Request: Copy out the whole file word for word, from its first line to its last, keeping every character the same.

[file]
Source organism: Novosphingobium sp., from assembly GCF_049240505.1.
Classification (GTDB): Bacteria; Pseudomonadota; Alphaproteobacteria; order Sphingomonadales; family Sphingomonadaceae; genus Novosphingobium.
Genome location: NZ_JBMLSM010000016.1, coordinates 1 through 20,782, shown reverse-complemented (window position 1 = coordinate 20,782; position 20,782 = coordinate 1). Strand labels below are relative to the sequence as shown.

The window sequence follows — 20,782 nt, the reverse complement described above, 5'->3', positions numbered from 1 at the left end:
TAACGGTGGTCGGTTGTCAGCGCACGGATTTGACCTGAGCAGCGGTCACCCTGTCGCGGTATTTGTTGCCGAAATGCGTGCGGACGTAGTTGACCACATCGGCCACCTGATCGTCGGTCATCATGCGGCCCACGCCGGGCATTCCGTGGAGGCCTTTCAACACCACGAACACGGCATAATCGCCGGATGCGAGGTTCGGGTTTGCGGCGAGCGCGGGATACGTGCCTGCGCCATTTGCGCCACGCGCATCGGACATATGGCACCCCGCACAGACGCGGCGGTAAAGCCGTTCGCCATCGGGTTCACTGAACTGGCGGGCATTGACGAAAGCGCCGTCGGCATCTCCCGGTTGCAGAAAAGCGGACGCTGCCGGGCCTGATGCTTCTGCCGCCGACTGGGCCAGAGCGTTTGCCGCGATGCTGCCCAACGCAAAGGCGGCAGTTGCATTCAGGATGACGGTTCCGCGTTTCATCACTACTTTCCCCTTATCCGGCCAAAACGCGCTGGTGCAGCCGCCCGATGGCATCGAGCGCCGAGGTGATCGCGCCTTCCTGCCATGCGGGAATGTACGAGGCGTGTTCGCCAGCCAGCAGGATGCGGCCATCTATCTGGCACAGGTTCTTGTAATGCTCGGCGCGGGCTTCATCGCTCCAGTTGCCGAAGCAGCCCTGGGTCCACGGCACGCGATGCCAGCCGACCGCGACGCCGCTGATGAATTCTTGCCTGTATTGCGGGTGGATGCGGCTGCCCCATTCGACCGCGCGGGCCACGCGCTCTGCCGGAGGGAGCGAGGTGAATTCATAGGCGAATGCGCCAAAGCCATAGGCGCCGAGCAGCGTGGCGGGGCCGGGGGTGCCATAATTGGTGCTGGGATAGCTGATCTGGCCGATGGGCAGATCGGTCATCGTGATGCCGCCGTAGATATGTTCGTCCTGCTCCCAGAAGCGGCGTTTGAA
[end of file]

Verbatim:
Source organism: Novosphingobium sp., from assembly GCF_049240505.1.
Classification (GTDB): Bacteria; Pseudomonadota; Alphaproteobacteria; order Sphingomonadales; family Sphingomonadaceae; genus Novosphingobium.
Genome location: NZ_JBMLSM010000016.1, coordinates 1 through 20,782, shown reverse-complemented (window position 1 = coordinate 20,782; position 20,782 = coordinate 1). Strand labels below are relative to the sequence as shown.

The window sequence follows — 20,782 nt, the reverse complement described above, 5'->3', positions numbered from 1 at the left end:
TAACGGTGGTCGGTTGTCAGCGCACGGATTTGACCTGAGCAGCGGTCACCCTGTCGCGGTATTTGTTGCCGAAATGCGTGCGGACGTAGTTGACCACATCGGCCACCTGATCGTCGGTCATCATGCGGCCCACGCCGGGCATTCCGTGGAGGCCTTTCAACACCACGAACACGGCATAATCGCCGGATGCGAGGTTCGGGTTTGCGGCGAGCGCGGGATACGTGCCTGCGCCATTTGCGCCACGCGCATCGGACATATGGCACCCCGCACAGACGCGGCGGTAAAGCCGTTCGCCATCGGGTTCACTGAACTGGCGGGCATTGACGAAAGCGCCGTCGGCATCTCCCGGTTGCAGAAAAGCGGACGCTGCCGGGCCTGATGCTTCTGCCGCCGACTGGGCCAGAGCGTTTGCCGCGATGCTGCCCAACGCAAAGGCGGCAGTTGCATTCAGGATGACGGTTCCGCGTTTCATCACTACTTTCCCCTTATCCGGCCAAAACGCGCTGGTGCAGCCGCCCGATGGCATCGAGCGCCGAGGTGATCGCGCCTTCCTGCCATGCGGGAATGTACGAGGCGTGTTCGCCAGCCAGCAGGATGCGGCCATCTATCTGGCACAGGTTCTTGTAATGCTCGGCGCGGGCTTCATCGCTCCAGTTGCCGAAGCAGCCCTGGGTCCACGGCACGCGATGCCAGCCGACCGCGACGCCGCTGATGAATTCTTGCCTGTATTGCGGGTGGATGCGGCTGCCCCATTCGACCGCGCGGGCCACGCGCTCTGCCGGAGGGAGCGAGGTGAATTCATAGGCGAATGCGCCAAAGCCATAGGCGCCGAGCAGCGTGGCGGGGCCGGGGGTGCCATAATTGGTGCTGGGATAGCTGATCTGGCCGATGGGCAGATCGGTCATCGTGATGCCGCCGTAGATATGTTCGTCCTGCTCCCAGAAGCGGCGTTTGAA